Call for objects to create art work highlighting environmental concerns

Scots are being asked to contribute objects they find in endangered coastal areas to an exhibition to highlight environmental concerns.

Amy Balkin et al., 'A People’s Archive of Sinking and Melting', (2012-ongoing), Anvers Island, Antarctic Collection (Neus, Burns, Kovats). Courtesy of the Archive.

A tub of toothpaste, broken mobile phone charger and a washed up dollar are to feature alongside natural coastal debris in a piece of art looking at the threats posed by climate change.

People living in Scotland’s vulnerable coastal areas are being asked to contribute items to the exhibition, by scouring places at risk from rising seas for eye-catching items that could be included. The show’s curators hope that people living in endangered areas such as the Hebrides, the Northern Isles and the Firths of Forth and Clyde will take part by sending objects they find to the Edinburgh art gallery where the exhibition will go on show in January.

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A People’s Archive of Sinking and Melting – begun by American artist Amy Balkin in 2011 – is a constantly evolving record of the approaching threats posed by climate change.

The crowdsourced collection of objects will be part of an exhibition called The Normal. Members of the public can send the gallery any object that they find at a threatened location – debris, flotsam or jetsam – as long as it weighs less than 225g. Gallery staff will arrange and present the objects with guidance from the artist. After the exhibition closes on 10 April, the items will be forwarded to Ms Balkin, who will add them to the archive, which now contains items from six continents.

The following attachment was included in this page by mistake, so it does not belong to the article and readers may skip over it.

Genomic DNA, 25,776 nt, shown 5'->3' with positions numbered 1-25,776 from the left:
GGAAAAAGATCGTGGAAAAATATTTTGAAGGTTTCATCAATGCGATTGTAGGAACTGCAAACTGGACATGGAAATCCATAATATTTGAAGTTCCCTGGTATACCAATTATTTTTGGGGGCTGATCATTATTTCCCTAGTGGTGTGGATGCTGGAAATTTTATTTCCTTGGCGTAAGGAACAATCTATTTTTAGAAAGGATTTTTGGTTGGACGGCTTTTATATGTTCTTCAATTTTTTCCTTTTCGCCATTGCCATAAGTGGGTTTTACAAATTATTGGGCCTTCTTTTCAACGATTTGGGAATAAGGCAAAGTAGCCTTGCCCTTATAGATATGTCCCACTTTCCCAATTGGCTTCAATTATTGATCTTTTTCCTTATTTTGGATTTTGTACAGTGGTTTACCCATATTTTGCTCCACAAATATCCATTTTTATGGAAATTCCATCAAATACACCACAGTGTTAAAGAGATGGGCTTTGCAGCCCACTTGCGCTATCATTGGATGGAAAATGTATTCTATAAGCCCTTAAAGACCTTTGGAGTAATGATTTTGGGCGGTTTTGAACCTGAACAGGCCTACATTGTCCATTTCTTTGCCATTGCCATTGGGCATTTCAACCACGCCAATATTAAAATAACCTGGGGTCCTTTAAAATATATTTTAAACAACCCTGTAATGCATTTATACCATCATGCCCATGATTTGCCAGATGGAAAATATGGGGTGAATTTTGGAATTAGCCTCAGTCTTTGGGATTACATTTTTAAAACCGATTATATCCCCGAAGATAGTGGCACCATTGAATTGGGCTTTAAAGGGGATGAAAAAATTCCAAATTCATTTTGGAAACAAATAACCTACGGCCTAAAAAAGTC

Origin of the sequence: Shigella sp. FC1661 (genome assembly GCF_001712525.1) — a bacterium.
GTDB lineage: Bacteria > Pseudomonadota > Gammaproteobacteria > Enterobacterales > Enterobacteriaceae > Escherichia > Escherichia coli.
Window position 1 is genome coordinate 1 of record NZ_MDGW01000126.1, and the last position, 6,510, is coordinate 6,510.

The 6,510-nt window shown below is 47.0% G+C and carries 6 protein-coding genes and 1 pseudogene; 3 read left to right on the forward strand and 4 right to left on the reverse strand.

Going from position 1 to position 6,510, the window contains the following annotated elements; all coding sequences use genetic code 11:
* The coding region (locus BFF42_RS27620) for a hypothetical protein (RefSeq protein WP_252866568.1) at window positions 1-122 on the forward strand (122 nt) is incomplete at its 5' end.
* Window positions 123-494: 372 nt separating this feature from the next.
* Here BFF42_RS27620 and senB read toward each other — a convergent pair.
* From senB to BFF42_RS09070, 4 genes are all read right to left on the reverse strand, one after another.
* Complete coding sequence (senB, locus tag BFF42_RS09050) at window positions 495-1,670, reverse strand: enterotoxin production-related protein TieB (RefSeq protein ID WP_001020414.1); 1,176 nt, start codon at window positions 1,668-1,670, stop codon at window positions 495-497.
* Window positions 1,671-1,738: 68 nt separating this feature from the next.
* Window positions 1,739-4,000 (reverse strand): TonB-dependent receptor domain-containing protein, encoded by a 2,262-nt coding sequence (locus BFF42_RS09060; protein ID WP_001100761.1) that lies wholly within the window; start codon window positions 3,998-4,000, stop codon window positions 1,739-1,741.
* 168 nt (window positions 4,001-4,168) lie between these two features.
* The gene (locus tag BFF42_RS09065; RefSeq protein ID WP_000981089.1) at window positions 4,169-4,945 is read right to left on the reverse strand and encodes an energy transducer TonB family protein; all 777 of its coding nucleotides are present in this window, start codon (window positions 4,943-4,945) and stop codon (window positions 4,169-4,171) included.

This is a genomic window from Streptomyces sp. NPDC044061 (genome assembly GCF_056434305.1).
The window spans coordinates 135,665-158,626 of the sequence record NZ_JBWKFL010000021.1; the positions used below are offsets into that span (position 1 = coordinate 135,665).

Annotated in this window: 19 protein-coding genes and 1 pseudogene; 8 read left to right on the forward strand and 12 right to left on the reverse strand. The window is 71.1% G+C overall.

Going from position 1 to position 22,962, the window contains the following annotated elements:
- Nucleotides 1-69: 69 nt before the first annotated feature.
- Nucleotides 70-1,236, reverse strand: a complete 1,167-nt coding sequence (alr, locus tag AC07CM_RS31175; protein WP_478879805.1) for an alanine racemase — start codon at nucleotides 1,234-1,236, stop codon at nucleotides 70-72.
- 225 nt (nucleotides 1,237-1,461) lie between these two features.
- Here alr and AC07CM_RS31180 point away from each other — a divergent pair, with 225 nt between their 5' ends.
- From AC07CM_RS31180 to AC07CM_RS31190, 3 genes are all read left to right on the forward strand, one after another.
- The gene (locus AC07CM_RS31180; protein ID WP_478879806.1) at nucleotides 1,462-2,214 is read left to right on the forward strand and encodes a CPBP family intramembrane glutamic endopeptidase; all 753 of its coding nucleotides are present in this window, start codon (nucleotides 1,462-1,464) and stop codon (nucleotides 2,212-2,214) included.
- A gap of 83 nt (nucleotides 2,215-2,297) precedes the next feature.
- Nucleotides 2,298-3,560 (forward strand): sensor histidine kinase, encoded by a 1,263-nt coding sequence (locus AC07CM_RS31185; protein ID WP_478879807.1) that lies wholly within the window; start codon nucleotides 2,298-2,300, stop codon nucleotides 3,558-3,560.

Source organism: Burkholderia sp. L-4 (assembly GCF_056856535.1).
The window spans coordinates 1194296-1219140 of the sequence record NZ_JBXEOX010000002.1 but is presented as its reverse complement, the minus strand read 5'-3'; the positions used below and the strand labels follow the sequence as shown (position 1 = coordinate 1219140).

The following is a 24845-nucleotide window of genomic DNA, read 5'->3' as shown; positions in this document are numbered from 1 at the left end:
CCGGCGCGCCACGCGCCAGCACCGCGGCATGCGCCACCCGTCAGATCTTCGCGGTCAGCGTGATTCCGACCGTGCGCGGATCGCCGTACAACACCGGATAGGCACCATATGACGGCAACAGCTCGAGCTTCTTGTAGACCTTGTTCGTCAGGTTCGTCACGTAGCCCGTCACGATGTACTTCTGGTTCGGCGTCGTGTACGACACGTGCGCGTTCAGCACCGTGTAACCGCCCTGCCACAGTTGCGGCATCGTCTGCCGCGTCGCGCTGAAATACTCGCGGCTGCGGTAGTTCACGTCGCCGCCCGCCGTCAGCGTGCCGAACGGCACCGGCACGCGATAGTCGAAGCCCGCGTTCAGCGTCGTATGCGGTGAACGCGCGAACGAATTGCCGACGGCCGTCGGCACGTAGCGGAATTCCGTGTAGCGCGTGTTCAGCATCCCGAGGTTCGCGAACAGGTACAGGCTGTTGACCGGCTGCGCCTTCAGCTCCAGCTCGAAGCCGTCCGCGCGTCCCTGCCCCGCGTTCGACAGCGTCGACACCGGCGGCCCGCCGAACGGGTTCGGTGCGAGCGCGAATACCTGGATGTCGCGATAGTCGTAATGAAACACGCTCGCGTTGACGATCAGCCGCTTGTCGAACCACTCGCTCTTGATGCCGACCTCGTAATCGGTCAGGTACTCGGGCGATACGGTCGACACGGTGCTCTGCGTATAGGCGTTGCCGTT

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Alongside found objects from the natural world, the archive already includes everyday items from areas including Antarctica, Venice and New Orleans – including a tube of toothpaste, a broken phone charger and a US dollar. Each has been taken from places since ravaged by sea level rise, glacial melt, flooding, drought and other forms of extreme weather driven by changing climate.

The gallery will continue to collect objects for the archive in the run up to the 2021 United Nations Climate Change Conference (COP26), to be held in Glasgow in November after being postponed this year.

Tessa Giblin, director of the University of Edinburgh’s Talbot Rice Gallery, said: “Quite a lot of objects have been gathered from around the world already and images of those will be shown as part of the archive to raise awareness of how many places are sinking and melting. We will be showing the archive and talking about why Amy Balkin has created it, but we’re also saying to the public ‘You can participate’.”

"I love the idea of a gallery being actively part of making the art.”

Curators are also happy to accept items from inland areas at risk from the effects of changing climate. The Normal, which opens at the Talbot Rice Gallery on 29 January, showcases a range of perspectives from established artists on pressing global concerns. It has been developed in response to what the curators describe as the ‘wake-up call’ of Covid-19.

Objects can be sent to the gallery, accompanied by a form explaining their origin, which can be printed out or filled in online.

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